Artichokes’ full bodied texture and earthy, yet subtle flavor is reminiscent of eggplant and portobello mushroom.  They give substance to any dish, from paella to quinoa recipes.  Frozen artichokes are also a great option when they’re out of season since frozen produce are normally harvested at their peak (meaning higher nutritional value) and the way they are steamed and frozen does a pretty good job at keeping the nutrients.  My absolute favorite is extracting the heart from a fresh artichoke and serving it steamed with sliced avocado, lemon juice and paper thin slivers of raw garlic.   This is a simple recipe with complex, out-of-this-world flavors!  Here’s a helpful 90 second video of how  to remove an artichoke heart.

Roman Style Artichokes from 'Savoring Time in the Kitchen' blog.

Roman Style Artichokes from ‘Savoring Time in the Kitchen’ blog.

If raw garlic might be a bit overwhelming for your little one, a sprinkle of garlic powder will do the trick.  Odds are, them watching you enjoy it will pique their curiosity and  increase their odds of acquiring the delicious, spicy taste eventually.  Leading by example instead of nagging is as effective for adults as it is for children!

I know this sounds crazy, but I’m pretty sure that in another life I was Mediterranean and lived off of artichokes.  This past year I’ve been fortunate enough to live on a  fruit and vegetable farm in Morocco, so you can imagine how I felt when I discovered the farm’s blossoming artichoke field!  Everyday before sunset I would collect a couple and have fun preparing them with my husband.  Turns out adults like using their hands as well!  Working side by side in the kitchen, laughing and listening to music was the perfect way to end the day.  Since cooking needs to be done regardless; why not make it a time to nurture and bond with loved ones, instead of treating it as a chore?

The cold winter days grew longer and we were scheduled to travel during the end of artichoke season.  When we came back from our trip my heart ached just a little as I walked towards the silvery field knowing the season had passed.  To my surprise, they had left us these bittersweet parting gifts and a promise of return.

Artichoke-Flower

 

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New Beginnings: Developing Your Baby’s Palate

Thank you for visiting!  We’ve been meaning to launch this blog for quite some time now and even though I’m excited, I can’t help feeling slightly overwhelmed.  Partially because it feels like a first day at school but mostly because there is sooo much to cover and it’s all so important.

This post is dedicated to all the recently crowned parents and parents to be.  I can’t think of a better place to start than the beginning.  Luckily for you, we’ve done all the grunt work so you can focus on basking in your pregnancy glow or your new little bundle of joy.

Baby tastes what Momma tastes:  Babies growing in the womb drink ounces of amniotic fluid every single day.  The smell of amniotic fluid is affected by the food the mother eats and 90% of what we taste comes from smell.  This means that by the third trimester, your baby is also enjoying your recent garlic-on-everything craze and the tartness of your newfound love/hate relationship with kumquats.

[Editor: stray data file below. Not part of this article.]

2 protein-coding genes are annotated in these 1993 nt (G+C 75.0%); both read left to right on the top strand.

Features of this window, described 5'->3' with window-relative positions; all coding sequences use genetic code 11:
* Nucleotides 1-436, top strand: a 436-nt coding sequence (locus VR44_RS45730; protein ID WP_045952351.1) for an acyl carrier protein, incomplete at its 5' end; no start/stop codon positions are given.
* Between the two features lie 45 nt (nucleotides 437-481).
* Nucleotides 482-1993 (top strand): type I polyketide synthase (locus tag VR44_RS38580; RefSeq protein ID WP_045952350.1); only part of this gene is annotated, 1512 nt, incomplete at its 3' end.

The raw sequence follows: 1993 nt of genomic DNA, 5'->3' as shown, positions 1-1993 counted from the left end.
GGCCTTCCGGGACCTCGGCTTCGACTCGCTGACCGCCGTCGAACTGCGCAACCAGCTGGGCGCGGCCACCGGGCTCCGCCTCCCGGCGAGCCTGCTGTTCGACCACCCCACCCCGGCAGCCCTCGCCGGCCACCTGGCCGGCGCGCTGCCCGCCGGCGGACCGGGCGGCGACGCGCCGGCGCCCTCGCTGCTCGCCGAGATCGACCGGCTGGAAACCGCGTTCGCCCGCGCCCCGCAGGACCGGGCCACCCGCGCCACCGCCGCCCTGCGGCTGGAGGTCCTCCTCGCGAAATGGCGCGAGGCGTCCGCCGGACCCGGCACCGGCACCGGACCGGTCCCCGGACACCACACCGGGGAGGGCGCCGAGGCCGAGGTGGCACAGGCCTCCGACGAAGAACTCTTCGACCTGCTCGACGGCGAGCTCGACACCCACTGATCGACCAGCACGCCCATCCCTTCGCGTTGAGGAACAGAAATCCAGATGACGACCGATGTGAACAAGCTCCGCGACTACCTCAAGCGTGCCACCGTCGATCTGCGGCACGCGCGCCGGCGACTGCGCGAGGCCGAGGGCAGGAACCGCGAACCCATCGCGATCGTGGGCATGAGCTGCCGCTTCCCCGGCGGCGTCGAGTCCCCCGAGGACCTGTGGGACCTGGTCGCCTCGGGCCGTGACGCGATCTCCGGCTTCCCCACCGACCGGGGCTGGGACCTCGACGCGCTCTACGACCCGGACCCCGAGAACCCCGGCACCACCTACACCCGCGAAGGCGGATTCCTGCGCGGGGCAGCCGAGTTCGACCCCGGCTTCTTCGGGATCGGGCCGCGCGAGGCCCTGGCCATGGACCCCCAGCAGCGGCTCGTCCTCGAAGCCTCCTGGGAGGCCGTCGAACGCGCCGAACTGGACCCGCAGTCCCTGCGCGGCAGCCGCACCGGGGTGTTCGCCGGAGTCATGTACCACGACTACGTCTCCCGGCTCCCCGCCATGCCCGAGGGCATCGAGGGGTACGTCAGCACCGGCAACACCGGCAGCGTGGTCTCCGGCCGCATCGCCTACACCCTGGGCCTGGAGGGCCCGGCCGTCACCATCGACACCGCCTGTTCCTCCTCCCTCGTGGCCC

This is also the case for breast milk.  Depending on the food, the taste of the breast milk is affected by what the mother has recently consumed.  Different foods linger for different amounts of time and a small study done in Copenhagen University also found that the timing of the flavors showing up in the breast milk varied between the mothers.  Experts theorize this transfer of taste and smell at an early age enables a smooth transition into the baby’s new environment.  What’s even more exciting is that studies suggest  the baby is likely to enjoy novel foods when the food is  introduced through the mother’s diet while breast feeding.

Developing your baby's palate Take advantage of this opportunity to encourage diversity.

Biologically, our taste buds are designed to favor salty, sugary, and fatty foods. These characteristics meant more calories and nutrients  for our ancestors at a time when food was scarce.  Plants harvested at the their peak ripeness, for example, have higher nutritional value than if you were to consume them prematurely.  Our preference for sweetness over sour is designed to encourage us to eat the sweeter, more nutrient dense fruit.  We also tend to shy away from bitter foods since bitterness can be a sign of toxicity.

Our predisposition for loving salt, sugar and fat  works perfectly for an environment with limited food.  Obviously, babies today are born into a very different environment! So… there’s no need to worry about developing the baby’s love for Ben and Jerry’s; our evolution has that covered. Take this opportunity now to increase the chances of having your baby fall in love with amazing, healthy foods,  instead of struggling to get them to enjoy them later on.  In the future, if they refuse to eat their brussels sprouts, they might be calling your bluff.

Here’s a list of some of the most nutrient dense foods with complex tastes to turn your baby into a little connoisseur:

Garlic
Onions
Ginger
Radishes
Celery
Brussels sprouts
Mustard greens
Radicchio
Cranberries
Kumquats
Turmeric
Limes
Lemons
Olives
Grapefruit
Kale

Here’s to New Beginnings :)

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References

Breastfeeding facilitates acceptance of a novel dietary flavour compound.
Hausner H, Nicklaus S, Issanchou S, Mølgaard C, Møller P.
Clin Nutr. 2010 Feb;29(1):141-8. doi: 10.1016/j.clnu.2009.11.007. Epub 2009 Dec 4.

Evolution’s Sweet Tooth – NYTimes.com, Published: June 5, 2012
Daniel E. Lieberman, a professor of human evolutionary biology at Harvard and author of “The Evolution of the Human Head.”

Understanding the Origin of Flavor Preferences
Julie A. Mennella and Gary K. Beauchamp

Chemical Senses.  2005 Jan; 30(Suppl 1): i242-i243.

Prenatal and Postnatal Flavor Learning by Human Infants
Julie A. Mennella, PhD, Coren P. Jagnow, MS, and Gary K. Beauchamp, PhD
Pediatrics.  2001 Jun; 107(6): E88